Energy-efficiency programs are a kind of darling of energy policy experts. They claim to reduce carbon emissions and save money at the same time. Who could argue with that? And to date, market forces have identified plenty of attractive opportunities to reduce the amount of energy consumed per unit of GDP. That’s a big part of why energy demand growth has slowed in many developed markets.
But to reach global climate goals, most forecasters say we need to do much more than pick the low-hanging fruit. In fact, the International Energy Agency is betting on additional efficiency gains to account for one-third of needed carbon reductions through 2040. Yet, governments increasingly seem unwilling to place the same bets. In the U.S., governments and utilities spend just $3 billion annually on residential efficiency programs—a drop in the bucket compared with the $250 billion households spend on fuels like electricity and natural gas every year.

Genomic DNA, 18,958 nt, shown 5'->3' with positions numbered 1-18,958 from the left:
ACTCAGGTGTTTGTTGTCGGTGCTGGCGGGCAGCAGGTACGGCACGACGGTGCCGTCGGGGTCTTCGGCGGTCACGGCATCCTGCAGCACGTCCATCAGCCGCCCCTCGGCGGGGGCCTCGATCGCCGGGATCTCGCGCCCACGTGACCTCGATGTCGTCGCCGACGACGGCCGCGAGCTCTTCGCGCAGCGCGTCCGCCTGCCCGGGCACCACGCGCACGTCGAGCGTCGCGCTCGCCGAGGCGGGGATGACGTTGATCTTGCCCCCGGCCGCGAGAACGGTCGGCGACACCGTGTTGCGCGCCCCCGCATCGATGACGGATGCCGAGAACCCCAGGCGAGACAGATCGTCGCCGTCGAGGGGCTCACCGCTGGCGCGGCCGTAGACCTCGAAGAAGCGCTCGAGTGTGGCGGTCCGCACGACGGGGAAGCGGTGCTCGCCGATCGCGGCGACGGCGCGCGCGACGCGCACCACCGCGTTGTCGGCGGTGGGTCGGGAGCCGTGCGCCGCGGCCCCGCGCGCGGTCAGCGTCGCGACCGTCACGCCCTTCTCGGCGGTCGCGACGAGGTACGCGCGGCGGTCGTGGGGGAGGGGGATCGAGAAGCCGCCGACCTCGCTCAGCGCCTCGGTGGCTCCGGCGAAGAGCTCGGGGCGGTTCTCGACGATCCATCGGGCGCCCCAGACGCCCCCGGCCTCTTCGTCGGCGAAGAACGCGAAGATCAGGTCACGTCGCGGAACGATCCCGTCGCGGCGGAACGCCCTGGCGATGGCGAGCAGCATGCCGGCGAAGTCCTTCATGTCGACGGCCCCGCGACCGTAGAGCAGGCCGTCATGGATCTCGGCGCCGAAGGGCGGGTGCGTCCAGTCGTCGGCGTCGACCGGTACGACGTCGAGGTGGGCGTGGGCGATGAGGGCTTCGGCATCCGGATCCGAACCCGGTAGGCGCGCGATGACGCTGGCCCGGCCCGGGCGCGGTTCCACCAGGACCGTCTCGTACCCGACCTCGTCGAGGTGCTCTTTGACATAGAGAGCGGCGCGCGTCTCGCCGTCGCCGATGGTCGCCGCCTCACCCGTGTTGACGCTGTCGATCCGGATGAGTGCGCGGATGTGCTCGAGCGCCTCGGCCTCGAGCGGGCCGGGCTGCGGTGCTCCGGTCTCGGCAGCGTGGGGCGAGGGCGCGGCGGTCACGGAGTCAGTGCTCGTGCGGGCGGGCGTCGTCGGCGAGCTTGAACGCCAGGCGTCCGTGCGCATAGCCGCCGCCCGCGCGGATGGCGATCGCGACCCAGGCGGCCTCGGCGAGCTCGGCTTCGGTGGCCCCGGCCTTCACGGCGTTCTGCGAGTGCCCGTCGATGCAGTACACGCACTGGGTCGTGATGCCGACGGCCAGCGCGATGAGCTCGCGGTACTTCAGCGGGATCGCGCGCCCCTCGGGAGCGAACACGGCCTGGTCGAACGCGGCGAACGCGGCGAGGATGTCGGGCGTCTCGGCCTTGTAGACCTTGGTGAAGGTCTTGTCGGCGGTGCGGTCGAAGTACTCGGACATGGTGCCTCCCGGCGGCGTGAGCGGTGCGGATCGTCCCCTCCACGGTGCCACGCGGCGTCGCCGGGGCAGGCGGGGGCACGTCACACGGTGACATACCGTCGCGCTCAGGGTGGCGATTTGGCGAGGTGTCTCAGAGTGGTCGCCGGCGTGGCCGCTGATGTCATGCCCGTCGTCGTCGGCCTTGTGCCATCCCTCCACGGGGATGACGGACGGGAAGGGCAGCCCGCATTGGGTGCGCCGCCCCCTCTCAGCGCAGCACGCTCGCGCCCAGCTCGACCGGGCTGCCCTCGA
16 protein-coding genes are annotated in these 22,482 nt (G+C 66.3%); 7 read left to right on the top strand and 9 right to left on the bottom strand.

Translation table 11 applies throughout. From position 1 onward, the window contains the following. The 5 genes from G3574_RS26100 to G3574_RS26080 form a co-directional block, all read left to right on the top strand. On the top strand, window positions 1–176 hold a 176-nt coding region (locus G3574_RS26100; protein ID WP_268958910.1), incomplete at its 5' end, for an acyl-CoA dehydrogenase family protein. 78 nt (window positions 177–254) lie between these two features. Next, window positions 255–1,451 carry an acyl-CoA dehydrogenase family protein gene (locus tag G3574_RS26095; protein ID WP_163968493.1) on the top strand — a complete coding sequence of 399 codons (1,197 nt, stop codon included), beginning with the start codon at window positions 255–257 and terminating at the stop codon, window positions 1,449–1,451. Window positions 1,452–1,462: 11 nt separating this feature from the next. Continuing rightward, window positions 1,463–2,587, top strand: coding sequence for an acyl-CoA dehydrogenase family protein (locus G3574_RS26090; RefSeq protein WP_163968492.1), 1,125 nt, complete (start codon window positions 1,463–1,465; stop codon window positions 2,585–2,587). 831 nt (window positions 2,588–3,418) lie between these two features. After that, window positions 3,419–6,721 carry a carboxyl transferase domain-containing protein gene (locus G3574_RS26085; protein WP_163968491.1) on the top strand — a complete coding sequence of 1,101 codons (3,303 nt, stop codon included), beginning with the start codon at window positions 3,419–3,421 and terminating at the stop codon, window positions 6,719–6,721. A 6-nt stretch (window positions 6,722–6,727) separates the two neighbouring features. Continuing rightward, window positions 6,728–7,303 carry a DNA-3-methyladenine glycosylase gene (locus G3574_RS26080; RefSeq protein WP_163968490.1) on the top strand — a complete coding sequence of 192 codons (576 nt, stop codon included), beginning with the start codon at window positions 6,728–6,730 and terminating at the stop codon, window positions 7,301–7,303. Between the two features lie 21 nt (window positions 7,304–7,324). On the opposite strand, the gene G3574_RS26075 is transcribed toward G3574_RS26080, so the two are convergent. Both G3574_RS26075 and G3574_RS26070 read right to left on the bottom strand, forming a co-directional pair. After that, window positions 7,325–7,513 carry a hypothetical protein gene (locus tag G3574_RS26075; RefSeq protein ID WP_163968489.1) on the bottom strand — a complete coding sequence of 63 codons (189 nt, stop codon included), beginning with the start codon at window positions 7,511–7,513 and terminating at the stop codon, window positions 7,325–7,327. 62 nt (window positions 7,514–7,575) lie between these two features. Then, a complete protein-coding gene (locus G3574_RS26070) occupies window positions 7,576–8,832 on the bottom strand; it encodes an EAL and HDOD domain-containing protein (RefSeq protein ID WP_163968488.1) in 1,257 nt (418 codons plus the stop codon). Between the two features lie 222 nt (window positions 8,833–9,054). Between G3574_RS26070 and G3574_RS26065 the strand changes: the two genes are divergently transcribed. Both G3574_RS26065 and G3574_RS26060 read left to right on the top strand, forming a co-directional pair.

High expectations on the one hand, but few resources funneling into a limited number of programs on the other. Why the disconnect?
Here’s one possible answer: A mounting body of evidence suggests that many government-backed programs fail to deliver on the promise of a win-win—spelling big problems for efforts to confront climate change…